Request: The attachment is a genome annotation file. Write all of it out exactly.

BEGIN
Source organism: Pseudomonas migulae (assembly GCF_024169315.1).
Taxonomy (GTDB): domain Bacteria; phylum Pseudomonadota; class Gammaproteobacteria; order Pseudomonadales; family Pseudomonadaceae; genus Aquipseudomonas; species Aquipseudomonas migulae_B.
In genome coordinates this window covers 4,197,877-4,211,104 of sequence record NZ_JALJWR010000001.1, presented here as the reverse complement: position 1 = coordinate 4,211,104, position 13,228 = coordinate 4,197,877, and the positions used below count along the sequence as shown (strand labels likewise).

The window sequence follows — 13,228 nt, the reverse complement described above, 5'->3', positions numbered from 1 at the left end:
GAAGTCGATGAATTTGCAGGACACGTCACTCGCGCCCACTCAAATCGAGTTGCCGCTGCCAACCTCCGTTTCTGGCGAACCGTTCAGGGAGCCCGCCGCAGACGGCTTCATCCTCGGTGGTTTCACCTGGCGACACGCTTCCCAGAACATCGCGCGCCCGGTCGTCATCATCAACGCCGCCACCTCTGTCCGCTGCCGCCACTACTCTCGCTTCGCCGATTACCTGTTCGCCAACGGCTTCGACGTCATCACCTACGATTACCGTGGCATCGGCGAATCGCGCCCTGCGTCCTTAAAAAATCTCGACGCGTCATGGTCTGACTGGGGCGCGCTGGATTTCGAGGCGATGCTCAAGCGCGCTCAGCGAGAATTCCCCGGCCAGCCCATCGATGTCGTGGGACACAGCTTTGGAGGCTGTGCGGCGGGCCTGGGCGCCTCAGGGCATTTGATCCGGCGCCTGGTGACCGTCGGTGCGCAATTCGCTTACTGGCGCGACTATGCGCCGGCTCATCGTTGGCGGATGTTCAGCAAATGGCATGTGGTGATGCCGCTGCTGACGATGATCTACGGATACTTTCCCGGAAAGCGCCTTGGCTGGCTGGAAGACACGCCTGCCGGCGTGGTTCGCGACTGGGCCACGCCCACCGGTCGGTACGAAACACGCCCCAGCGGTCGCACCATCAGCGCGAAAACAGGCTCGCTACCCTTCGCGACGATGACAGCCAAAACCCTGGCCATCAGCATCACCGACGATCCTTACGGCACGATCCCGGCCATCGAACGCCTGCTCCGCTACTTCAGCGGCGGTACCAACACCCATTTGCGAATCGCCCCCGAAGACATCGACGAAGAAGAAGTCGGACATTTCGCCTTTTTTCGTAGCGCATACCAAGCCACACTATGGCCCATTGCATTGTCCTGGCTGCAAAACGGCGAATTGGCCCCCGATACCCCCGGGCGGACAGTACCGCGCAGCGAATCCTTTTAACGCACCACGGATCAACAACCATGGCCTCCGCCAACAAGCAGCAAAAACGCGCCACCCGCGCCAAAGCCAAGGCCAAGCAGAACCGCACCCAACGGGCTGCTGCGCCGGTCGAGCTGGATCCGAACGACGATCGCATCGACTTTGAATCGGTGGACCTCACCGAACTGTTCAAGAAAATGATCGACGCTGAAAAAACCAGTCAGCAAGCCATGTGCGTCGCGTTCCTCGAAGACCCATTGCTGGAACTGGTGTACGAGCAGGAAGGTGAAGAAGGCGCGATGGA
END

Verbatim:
Source organism: Pseudomonas migulae (assembly GCF_024169315.1).
Taxonomy (GTDB): domain Bacteria; phylum Pseudomonadota; class Gammaproteobacteria; order Pseudomonadales; family Pseudomonadaceae; genus Aquipseudomonas; species Aquipseudomonas migulae_B.
In genome coordinates this window covers 4,197,877-4,211,104 of sequence record NZ_JALJWR010000001.1, presented here as the reverse complement: position 1 = coordinate 4,211,104, position 13,228 = coordinate 4,197,877, and the positions used below count along the sequence as shown (strand labels likewise).

The window sequence follows — 13,228 nt, the reverse complement described above, 5'->3', positions numbered from 1 at the left end:
GAAGTCGATGAATTTGCAGGACACGTCACTCGCGCCCACTCAAATCGAGTTGCCGCTGCCAACCTCCGTTTCTGGCGAACCGTTCAGGGAGCCCGCCGCAGACGGCTTCATCCTCGGTGGTTTCACCTGGCGACACGCTTCCCAGAACATCGCGCGCCCGGTCGTCATCATCAACGCCGCCACCTCTGTCCGCTGCCGCCACTACTCTCGCTTCGCCGATTACCTGTTCGCCAACGGCTTCGACGTCATCACCTACGATTACCGTGGCATCGGCGAATCGCGCCCTGCGTCCTTAAAAAATCTCGACGCGTCATGGTCTGACTGGGGCGCGCTGGATTTCGAGGCGATGCTCAAGCGCGCTCAGCGAGAATTCCCCGGCCAGCCCATCGATGTCGTGGGACACAGCTTTGGAGGCTGTGCGGCGGGCCTGGGCGCCTCAGGGCATTTGATCCGGCGCCTGGTGACCGTCGGTGCGCAATTCGCTTACTGGCGCGACTATGCGCCGGCTCATCGTTGGCGGATGTTCAGCAAATGGCATGTGGTGATGCCGCTGCTGACGATGATCTACGGATACTTTCCCGGAAAGCGCCTTGGCTGGCTGGAAGACACGCCTGCCGGCGTGGTTCGCGACTGGGCCACGCCCACCGGTCGGTACGAAACACGCCCCAGCGGTCGCACCATCAGCGCGAAAACAGGCTCGCTACCCTTCGCGACGATGACAGCCAAAACCCTGGCCATCAGCATCACCGACGATCCTTACGGCACGATCCCGGCCATCGAACGCCTGCTCCGCTACTTCAGCGGCGGTACCAACACCCATTTGCGAATCGCCCCCGAAGACATCGACGAAGAAGAAGTCGGACATTTCGCCTTTTTTCGTAGCGCATACCAAGCCACACTATGGCCCATTGCATTGTCCTGGCTGCAAAACGGCGAATTGGCCCCCGATACCCCCGGGCGGACAGTACCGCGCAGCGAATCCTTTTAACGCACCACGGATCAACAACCATGGCCTCCGCCAACAAGCAGCAAAAACGCGCCACCCGCGCCAAAGCCAAGGCCAAGCAGAACCGCACCCAACGGGCTGCTGCGCCGGTCGAGCTGGATCCGAACGACGATCGCATCGACTTTGAATCGGTGGACCTCACCGAACTGTTCAAGAAAATGATCGACGCTGAAAAAACCAGTCAGCAAGCCATGTGCGTCGCGTTCCTCGAAGACCCATTGCTGGAACTGGTGTACGAGCAGGAAGGTGAAGAAGGCGCGATGGA